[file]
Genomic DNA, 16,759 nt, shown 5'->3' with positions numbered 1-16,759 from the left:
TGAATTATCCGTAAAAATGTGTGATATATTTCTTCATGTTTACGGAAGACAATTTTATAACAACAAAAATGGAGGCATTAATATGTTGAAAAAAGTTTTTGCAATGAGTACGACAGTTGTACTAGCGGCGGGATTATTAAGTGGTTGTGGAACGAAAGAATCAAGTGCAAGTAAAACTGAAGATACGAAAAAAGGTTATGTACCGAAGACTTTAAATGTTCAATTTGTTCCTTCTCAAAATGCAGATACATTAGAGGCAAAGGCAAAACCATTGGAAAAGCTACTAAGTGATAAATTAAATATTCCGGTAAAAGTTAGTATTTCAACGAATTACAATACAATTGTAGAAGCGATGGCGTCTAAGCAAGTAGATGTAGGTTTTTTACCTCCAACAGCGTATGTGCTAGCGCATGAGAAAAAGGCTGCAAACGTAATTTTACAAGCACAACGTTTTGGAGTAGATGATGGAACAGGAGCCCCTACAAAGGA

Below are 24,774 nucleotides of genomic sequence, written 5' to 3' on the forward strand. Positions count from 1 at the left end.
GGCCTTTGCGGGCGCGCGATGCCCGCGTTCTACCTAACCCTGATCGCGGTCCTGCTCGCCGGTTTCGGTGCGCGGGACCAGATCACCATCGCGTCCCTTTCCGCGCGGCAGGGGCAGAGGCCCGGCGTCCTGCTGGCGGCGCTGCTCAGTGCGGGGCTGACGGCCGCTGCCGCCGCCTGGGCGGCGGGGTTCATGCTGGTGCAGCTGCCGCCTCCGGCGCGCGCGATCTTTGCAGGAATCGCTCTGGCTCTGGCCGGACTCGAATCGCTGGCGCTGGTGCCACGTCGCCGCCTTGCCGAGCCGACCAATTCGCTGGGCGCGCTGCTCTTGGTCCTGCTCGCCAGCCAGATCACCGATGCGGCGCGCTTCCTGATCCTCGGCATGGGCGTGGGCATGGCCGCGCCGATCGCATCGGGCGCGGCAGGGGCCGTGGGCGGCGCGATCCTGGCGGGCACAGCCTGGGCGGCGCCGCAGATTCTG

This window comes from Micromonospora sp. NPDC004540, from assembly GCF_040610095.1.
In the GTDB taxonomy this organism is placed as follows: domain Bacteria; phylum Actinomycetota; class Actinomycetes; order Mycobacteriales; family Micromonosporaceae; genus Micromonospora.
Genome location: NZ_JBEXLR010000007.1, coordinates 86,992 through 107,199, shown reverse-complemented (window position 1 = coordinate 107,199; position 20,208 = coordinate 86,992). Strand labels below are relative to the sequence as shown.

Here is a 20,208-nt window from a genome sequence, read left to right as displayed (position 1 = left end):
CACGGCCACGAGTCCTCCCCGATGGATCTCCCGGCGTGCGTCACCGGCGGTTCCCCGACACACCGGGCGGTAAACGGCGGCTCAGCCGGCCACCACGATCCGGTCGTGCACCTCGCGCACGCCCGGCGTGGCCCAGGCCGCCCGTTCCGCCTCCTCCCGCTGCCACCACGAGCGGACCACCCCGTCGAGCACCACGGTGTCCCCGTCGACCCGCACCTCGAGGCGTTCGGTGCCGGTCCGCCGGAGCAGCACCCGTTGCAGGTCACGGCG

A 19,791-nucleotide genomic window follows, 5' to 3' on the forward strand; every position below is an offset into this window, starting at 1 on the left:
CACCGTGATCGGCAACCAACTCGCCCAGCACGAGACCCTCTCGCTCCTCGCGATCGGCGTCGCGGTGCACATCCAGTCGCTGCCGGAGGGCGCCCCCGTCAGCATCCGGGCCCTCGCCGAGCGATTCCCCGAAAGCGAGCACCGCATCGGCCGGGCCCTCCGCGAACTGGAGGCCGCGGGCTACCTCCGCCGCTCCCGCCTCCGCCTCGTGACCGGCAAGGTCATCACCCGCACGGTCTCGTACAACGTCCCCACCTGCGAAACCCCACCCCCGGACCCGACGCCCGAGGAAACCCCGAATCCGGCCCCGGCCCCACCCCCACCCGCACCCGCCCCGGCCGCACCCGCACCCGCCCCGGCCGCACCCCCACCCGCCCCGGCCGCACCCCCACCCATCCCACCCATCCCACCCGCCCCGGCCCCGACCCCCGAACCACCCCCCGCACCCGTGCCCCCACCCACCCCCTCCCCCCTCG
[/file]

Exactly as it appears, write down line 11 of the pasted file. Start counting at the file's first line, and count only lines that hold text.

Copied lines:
CACCGTGATCGGCAACCAACTCGCCCAGCACGAGACCCTCTCGCTCCTCGCGATCGGCGTCGCGGTGCACATCCAGTCGCTGCCGGAGGGCGCCCCCGTCAGCATCCGGGCCCTCGCCGAGCGATTCCCCGAAAGCGAGCACCGCATCGGCCGGGCCCTCCGCGAACTGGAGGCCGCGGGCTACCTCCGCCGCTCCCGCCTCCGCCTCGTGACCGGCAAGGTCATCACCCGCACGGTCTCGTACAACGTCCCCACCTGCGAAACCCCACCCCCGGACCCGACGCCCGAGGAAACCCCGAATCCGGCCCCGGCCCCACCCCCACCCGCACCCGCCCCGGCCGCACCCGCACCCGCCCCGGCCGCACCCCCACCCGCCCCGGCCGCACCCCCACCCATCCCACCCATCCCACCCGCCCCGGCCCCGACCCCCGAACCACCCCCCGCACCCGTGCCCCCACCCACCCCCTCCCCCCTCG